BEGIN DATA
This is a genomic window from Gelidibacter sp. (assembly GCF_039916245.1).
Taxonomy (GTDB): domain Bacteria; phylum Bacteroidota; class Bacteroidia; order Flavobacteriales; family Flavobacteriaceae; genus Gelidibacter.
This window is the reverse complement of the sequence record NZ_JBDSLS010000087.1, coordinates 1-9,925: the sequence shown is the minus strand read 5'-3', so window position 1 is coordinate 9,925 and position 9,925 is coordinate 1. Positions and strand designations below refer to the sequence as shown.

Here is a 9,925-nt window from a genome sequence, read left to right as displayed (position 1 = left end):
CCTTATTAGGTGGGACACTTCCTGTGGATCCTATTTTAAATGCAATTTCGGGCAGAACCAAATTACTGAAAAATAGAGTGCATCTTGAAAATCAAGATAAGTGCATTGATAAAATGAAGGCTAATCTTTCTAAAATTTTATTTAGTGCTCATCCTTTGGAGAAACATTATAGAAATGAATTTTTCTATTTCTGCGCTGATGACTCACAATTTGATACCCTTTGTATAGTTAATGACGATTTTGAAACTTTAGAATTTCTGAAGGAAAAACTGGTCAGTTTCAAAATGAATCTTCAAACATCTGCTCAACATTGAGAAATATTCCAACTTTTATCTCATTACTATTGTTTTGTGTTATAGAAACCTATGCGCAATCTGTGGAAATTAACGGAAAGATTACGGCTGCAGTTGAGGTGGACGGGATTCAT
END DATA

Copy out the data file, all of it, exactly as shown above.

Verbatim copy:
This is a genomic window from Gelidibacter sp. (assembly GCF_039916245.1).
Taxonomy (GTDB): domain Bacteria; phylum Bacteroidota; class Bacteroidia; order Flavobacteriales; family Flavobacteriaceae; genus Gelidibacter.
This window is the reverse complement of the sequence record NZ_JBDSLS010000087.1, coordinates 1-9,925: the sequence shown is the minus strand read 5'-3', so window position 1 is coordinate 9,925 and position 9,925 is coordinate 1. Positions and strand designations below refer to the sequence as shown.

Here is a 9,925-nt window from a genome sequence, read left to right as displayed (position 1 = left end):
CCTTATTAGGTGGGACACTTCCTGTGGATCCTATTTTAAATGCAATTTCGGGCAGAACCAAATTACTGAAAAATAGAGTGCATCTTGAAAATCAAGATAAGTGCATTGATAAAATGAAGGCTAATCTTTCTAAAATTTTATTTAGTGCTCATCCTTTGGAGAAACATTATAGAAATGAATTTTTCTATTTCTGCGCTGATGACTCACAATTTGATACCCTTTGTATAGTTAATGACGATTTTGAAACTTTAGAATTTCTGAAGGAAAAACTGGTCAGTTTCAAAATGAATCTTCAAACATCTGCTCAACATTGAGAAATATTCCAACTTTTATCTCATTACTATTGTTTTGTGTTATAGAAACCTATGCGCAATCTGTGGAAATTAACGGAAAGATTACGGCTGCAGTTGAGGTGGACGGGATTCAT